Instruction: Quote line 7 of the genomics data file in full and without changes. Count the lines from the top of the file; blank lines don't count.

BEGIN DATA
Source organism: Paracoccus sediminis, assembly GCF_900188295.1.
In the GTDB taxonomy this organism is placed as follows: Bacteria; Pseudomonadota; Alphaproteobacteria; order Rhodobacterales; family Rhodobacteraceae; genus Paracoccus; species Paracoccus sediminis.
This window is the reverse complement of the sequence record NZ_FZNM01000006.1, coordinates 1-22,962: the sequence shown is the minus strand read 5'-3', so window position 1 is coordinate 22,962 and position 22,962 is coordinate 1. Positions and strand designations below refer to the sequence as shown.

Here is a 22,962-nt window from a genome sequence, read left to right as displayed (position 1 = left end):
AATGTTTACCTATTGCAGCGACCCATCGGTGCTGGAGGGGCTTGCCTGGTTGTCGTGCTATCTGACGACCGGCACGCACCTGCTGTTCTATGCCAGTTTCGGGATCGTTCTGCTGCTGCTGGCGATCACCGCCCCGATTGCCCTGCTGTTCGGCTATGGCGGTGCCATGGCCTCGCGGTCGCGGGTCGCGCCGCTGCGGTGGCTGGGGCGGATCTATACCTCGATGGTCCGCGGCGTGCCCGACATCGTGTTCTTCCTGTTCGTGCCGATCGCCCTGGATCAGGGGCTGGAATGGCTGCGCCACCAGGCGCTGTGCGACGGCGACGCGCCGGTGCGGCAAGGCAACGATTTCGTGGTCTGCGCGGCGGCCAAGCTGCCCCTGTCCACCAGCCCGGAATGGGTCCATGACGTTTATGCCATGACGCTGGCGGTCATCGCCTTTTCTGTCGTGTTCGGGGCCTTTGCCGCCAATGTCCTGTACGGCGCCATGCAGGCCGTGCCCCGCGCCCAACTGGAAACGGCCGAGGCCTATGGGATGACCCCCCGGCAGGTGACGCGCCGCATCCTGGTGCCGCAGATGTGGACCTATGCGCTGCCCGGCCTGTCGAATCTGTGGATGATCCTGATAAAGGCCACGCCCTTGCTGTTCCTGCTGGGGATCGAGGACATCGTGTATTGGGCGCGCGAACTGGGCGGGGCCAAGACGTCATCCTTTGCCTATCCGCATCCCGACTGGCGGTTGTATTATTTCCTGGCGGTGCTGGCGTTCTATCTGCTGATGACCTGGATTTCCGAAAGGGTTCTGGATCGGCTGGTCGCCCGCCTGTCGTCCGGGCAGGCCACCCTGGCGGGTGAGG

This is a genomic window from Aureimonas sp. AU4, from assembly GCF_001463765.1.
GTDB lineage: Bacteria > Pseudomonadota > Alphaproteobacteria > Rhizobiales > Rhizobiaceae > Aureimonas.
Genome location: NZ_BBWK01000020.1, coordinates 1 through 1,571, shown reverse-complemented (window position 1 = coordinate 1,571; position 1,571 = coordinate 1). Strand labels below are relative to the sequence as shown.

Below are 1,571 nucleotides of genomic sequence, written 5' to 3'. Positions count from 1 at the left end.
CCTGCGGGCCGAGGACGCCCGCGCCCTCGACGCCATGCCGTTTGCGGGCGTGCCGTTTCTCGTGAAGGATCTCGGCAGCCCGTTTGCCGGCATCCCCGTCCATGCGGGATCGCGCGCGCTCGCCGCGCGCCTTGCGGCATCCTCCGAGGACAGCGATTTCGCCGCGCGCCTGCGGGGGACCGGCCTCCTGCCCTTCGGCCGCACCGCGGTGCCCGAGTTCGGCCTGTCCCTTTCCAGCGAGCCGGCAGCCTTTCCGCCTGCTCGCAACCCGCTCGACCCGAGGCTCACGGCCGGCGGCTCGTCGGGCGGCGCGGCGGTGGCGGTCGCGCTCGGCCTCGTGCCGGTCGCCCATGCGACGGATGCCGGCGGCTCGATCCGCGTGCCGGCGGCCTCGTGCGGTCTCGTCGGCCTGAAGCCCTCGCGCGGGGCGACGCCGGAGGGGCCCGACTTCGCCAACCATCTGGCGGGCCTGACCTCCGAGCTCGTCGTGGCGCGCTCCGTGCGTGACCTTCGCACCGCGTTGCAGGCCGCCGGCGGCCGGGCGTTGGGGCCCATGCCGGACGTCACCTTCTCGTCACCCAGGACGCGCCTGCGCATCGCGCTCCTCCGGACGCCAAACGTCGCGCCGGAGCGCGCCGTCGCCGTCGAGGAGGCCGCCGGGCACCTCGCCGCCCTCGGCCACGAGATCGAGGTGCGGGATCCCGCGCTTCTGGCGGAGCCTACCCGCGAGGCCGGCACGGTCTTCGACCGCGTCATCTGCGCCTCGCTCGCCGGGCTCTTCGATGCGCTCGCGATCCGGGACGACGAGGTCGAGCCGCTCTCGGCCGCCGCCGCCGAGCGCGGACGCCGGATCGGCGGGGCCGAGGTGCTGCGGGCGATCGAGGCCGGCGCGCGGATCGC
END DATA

GTDB lineage: Bacteria > Pseudomonadota > Alphaproteobacteria > Rhizobiales > Rhizobiaceae > Aureimonas.